The flaw must be deemed by Microsoft to be "critical" in order for the prize to be claimed

Recently we reported on a lump sum of $10,000 being put together by the online community for anyone or group who can successfully run both OS X and Windows XP on a new Core Duo iMac from Apple.  Now, it seems that similar bounties are being paid out to those who can crack open critical security flaws in Windows.

iDefense, a security firm
based in the US is offering $10,000 to anyone who can open up a security hole that Microsoft deems to be "critical". The flaw must  be new and undiscovered. iDefense claims that it is doing this to promote Microsoft fixing flaws faster and says that many of its clients are Windows users and this will be beneficial to everyone. iDefense is hoping that with a bounty at stake, hackers that usually would exploit a flaw to hurt other computer users will in turn surrender the information for money.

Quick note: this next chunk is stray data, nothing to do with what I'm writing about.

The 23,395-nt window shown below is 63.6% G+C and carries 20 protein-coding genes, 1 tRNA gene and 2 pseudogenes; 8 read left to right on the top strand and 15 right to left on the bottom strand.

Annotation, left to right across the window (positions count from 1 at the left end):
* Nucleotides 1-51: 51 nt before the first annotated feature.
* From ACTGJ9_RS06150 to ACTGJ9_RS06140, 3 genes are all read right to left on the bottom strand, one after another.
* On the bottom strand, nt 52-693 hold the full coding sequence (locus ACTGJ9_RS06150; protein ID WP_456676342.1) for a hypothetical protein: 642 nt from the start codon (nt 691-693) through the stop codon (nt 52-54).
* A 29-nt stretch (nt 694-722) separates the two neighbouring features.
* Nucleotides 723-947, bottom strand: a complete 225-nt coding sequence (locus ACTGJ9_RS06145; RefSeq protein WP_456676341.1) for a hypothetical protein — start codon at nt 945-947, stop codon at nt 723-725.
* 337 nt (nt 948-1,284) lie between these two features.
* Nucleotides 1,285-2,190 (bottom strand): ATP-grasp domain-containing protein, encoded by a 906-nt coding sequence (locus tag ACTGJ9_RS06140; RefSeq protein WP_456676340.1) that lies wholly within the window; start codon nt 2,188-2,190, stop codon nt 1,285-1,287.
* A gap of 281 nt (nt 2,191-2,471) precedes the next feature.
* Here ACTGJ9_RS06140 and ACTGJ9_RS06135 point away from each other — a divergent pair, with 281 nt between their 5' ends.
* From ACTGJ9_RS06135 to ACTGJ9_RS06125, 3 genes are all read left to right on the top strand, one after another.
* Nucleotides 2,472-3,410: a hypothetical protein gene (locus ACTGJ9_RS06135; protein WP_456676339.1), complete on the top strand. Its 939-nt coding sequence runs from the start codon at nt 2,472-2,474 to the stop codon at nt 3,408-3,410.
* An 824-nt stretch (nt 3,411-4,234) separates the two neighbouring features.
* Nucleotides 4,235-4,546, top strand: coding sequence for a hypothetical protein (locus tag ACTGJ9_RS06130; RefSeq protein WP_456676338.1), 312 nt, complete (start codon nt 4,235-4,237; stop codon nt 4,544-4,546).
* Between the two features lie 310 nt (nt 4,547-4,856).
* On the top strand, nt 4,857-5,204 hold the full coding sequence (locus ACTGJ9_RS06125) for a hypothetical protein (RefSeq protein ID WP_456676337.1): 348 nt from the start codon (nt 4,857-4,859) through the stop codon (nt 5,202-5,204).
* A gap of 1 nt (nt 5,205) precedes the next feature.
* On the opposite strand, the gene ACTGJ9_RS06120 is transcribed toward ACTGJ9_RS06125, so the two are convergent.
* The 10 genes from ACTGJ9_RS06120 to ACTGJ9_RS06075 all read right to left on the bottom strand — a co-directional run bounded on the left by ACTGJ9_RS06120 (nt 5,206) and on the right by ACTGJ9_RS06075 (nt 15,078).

Recently there have been large sums of money offered for those who can supply attacking tools for less than legal purposes  such as the Windows WMF flaw which we reported on earlier. Those who are in search for another $10,000 (and growing) prize, can try their hands at getting Windows XP to run on a Core Duo iMac.

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